Second, use a professionally prepared employment agreement that identifies the respective rights and responsibilities of the new employee and you as the employer. If you don’t have one you regularly use with your workers, check out our firm’s Business Contract Legal Protection Package.
Yes, it takes a little time to do this right. But it costs a lot less than a lawsuit because you cut corners in your hiring process.
Whether you’re a developer or you’ve contracted with one to create a new application, there’s often a big misunderstanding as to who owns the intellectual property at the end of a software development project.
If you paid to have the app developed, naturally you expect to own it. On the other hand, if you’re the developer, chances are you recycled some code on the current project and plan to use it in the future on other projects.
Open Source Code?
And then there’s the open source issue.
Was any of the code added per a GNU General Public license, Creative Commons license, or other open source license?
As you can see, there’s plenty of room for disagreement about who owns what intellectual property.
Of course, the solution to this problem is to having the project done per a comprehensive app development contract that covers ownership, licensing (including type of license), and any open source issues.
Your written contract can provide not only for intellectual property issues but also prevent other problems from arising during all phases of development and testing.
Where Should You Get An App Development Contract?
By having your agreement professionally prepared by an experienced software lawyer, you’re likely to get what you want rather than leaving it to chance.
For example, our firm prepares a Software Development Legal Protection Package that’s designed to favor our client’s legal rights while offering a fair deal to the other side. Often the agreement is reused by our client on future app development projects with minimal changes.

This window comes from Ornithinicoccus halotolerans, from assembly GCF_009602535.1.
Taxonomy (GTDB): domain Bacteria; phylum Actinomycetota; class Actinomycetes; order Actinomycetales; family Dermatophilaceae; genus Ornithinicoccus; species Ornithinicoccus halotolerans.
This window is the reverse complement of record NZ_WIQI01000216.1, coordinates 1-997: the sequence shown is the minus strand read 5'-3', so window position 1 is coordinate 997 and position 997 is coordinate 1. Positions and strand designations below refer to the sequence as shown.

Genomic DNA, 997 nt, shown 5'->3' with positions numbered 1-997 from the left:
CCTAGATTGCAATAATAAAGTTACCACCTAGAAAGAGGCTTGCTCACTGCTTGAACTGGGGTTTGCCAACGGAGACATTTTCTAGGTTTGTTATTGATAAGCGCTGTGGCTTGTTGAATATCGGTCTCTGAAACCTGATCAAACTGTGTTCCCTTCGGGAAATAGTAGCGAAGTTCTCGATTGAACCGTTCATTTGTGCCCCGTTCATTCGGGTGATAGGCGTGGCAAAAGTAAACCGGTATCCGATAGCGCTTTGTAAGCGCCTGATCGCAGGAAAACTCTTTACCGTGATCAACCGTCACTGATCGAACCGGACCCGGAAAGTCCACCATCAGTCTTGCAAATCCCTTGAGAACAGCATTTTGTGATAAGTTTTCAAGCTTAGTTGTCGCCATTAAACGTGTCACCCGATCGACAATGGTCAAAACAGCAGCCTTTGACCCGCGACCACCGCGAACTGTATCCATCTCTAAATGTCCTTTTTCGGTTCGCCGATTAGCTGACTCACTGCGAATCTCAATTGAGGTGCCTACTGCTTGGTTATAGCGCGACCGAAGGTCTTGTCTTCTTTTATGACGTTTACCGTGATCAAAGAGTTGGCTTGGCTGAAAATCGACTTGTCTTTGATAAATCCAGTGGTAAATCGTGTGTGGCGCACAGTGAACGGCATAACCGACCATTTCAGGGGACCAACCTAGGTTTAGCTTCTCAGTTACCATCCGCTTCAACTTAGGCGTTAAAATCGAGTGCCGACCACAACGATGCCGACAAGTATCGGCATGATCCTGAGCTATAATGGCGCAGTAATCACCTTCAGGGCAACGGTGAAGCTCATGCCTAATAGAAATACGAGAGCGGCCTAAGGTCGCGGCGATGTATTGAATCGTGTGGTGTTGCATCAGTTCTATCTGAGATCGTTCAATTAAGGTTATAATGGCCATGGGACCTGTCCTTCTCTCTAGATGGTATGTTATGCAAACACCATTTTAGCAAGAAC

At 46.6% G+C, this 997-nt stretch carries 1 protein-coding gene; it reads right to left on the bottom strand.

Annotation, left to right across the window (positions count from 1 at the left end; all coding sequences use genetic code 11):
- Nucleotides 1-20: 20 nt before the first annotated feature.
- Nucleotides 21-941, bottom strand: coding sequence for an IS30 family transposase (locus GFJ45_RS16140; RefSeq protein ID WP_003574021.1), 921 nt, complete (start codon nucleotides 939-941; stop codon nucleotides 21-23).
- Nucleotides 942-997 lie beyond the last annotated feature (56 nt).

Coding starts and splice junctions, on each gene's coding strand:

Regardless of what you decide to do, whether you’re a developer or paying one, don’t just wing it when it comes to software intellectual property ownership, licensing, and related legal rights. That’s not only bad for business relationships but also an invitation to a lawsuit to sort things out after the fact.
Business contracts can help prevent your company’s cascading collapse caused by a single point of failure (SPOF). Did you know that one of the biggest mistakes entrepreneurs make is running their ventures so that a SPOF can wipe out everything?
In fact, most small businesses are riddled with SPOFs ready to explode like a land mine when you can least afford it.
For example, let’s say you have a worker (employee or independent contractor) that’s vital to your operations who needs to take a week off to attend a parent’s funeral. If the worker’s absence brings your company to a halt, that’s a SPOF.
Or your software developer acts like a prima donna, making unreasonable demands or not timely delivering. Will your business be held hostage?
And for business owners, the most vital SPOF is the one you see in the mirror, i.e. your business can’t survive without you. Your vacations (if you take one) are 24/7 working vacations where you’re checking text messages, voicemail, and emails to make sure everything’s running.
How To Prevent SPOFs
It doesn’t have to be that way.
Build in redundancy by cross-training workers and finding alternate sources for vital products and services.
One of the best places to start eliminating SPOFs is to identify all of the key tasks that must be performed for your business to function smoothly (including your own responsibilities) and make sure there’s at least 2 to 3 people who can handle those tasks.
The Importance of Business Contracts For Avoiding SPOFs
Then use employment contracts and independent contractor agreements to formalize those responsibilities with each worker to ensure you’re protected. Our firm prepares these types of agreements as part of a Business Contract Legal Protection Package.